LONDON (Reuters) - AstraZeneca (AZN.L) shares gained 2 percent on Thursday on speculation that U.S. drugmaker Pfizer (PFE.N) was about to return with a higher bid worth more than 53 pounds ($89.9) a share, traders said.
A bid at that level would value Britain’s second-biggest pharmaceuticals group at around $113 billion.
Pfizer’s pursuit of AstraZeneca in potentially the biggest ever foreign takeover of a British firm has provoked a political storm, with Prime Minister David Cameron demanding Pfizer give stronger guarantees it will keep jobs and investment in the country.
Pfizer’s previous approach, which was promptly rejected by the AstraZeneca board, initially valued the group at $106 billion - but the value of that cash-and-stock offer has since slipped because of a fall in Pfizer shares following weak quarterly results.
A stock market report in the Daily Mail newspaper said many investors believed Pfizer was working with its advisers on a “knockout offer” of more than 53 pounds per share that would be made by the weekend.
“The deal is not there, but it’s not off the table either,” Dafydd Davies, senior trader at London-based Prime Wealth Group, said.
Pfizer Chief Executive Ian Read is heading to London next week to lay out his case for a merger in front of two parliamentary committees on May 13 and 14.
A Pfizer spokesman had no comment on the company’s bid plans.
Investors are betting that a deal will get done, despite the political noise. “One way or another, I think the deal will go ahead,” said Beaufort Securities sales trader Basil Petrides.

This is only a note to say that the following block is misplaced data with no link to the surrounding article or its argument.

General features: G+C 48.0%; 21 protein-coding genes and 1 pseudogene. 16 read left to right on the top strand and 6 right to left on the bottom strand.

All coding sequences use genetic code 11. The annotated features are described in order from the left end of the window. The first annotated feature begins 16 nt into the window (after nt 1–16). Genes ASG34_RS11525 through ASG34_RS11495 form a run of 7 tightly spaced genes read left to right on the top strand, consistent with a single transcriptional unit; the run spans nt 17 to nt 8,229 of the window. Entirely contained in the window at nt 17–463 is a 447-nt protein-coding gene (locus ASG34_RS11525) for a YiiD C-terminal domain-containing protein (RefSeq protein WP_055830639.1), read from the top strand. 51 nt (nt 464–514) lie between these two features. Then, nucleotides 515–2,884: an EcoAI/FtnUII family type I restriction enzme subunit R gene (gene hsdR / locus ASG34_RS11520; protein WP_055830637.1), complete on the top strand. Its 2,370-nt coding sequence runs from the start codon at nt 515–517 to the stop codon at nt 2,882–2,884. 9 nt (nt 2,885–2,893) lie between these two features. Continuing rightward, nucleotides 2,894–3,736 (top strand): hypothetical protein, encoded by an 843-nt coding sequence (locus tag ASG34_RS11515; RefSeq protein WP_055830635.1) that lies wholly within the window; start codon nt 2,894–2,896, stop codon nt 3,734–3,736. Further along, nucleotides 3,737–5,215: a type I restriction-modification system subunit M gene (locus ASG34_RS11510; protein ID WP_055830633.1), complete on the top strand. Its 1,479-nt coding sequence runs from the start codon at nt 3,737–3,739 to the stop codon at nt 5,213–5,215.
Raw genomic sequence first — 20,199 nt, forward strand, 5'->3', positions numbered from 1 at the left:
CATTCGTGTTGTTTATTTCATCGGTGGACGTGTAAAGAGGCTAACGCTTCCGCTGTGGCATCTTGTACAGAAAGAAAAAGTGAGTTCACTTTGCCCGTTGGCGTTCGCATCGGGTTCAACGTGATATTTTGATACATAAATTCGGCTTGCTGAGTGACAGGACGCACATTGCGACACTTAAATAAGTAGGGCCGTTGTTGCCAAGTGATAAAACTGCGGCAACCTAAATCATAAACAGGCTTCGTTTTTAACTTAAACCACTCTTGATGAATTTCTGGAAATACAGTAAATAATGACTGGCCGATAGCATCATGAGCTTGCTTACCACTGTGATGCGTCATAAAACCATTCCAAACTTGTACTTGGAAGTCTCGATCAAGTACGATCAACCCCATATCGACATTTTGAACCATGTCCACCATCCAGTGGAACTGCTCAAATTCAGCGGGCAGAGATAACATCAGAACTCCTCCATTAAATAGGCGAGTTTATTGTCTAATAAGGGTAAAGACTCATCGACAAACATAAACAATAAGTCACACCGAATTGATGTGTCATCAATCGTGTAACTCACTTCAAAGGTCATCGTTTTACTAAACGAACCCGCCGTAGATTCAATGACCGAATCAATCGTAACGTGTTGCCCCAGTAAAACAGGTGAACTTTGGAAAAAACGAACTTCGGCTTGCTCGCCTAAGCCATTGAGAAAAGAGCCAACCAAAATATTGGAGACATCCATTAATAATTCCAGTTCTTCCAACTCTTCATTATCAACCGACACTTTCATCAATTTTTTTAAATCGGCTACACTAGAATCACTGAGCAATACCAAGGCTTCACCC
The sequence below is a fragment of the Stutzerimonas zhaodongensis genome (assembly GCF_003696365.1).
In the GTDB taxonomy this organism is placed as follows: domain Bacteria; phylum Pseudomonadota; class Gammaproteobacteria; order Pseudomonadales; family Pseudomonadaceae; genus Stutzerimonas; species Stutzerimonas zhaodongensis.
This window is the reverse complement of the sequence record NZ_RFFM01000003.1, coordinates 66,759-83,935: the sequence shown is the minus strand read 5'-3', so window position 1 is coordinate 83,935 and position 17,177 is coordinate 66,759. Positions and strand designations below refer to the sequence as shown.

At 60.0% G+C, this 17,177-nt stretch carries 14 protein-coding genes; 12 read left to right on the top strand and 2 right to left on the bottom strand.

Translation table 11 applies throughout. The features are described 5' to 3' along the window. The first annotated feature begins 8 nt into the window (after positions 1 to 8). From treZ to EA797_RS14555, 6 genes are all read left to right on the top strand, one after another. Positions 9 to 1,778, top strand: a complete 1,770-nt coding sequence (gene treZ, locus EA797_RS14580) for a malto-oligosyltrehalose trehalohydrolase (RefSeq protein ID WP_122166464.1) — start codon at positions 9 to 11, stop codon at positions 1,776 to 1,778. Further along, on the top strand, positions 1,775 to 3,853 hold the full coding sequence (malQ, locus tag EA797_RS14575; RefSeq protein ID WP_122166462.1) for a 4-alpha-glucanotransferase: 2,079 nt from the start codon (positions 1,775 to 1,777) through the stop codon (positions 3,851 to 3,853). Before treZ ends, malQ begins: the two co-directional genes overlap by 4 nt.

Analysts at Barclays, who believe Pfizer could make the deal pay at any price up to 56 pounds a share, said in a note to clients last Friday that AstraZeneca shares could fall 21 percent if the U.S. company walked away.
AstraZeneca laid out a defense strategy on Tuesday by flagging up the potential of a range of promising experimental medicines that it said would boost sales by three quarters over the next decade.
Chief Executive Pascal Soriot and his management team are now following up with a series of meetings with leading shareholders to get their feedback. The British group has not ruled out a deal altogether and people familiar with the matter said it was willing to talk if there was a compelling offer.
Soriot, who is credited with reviving the company’s drug pipeline, has won the support of a number of investors, including leading shareholder Investor (INVEb.ST), which owns 4.1 percent and has had a stake in legacy firm Astra since 1924. Investor’s Marcus Wallenberg also sits on the drugmaker’s board.
Several other large shareholders, however, have told Reuters they would favor engagement with Pfizer to secure a higher offer.
Reporting by Sudip Kar-Gupta and Ben Hirschler; Editing by Erica Billingham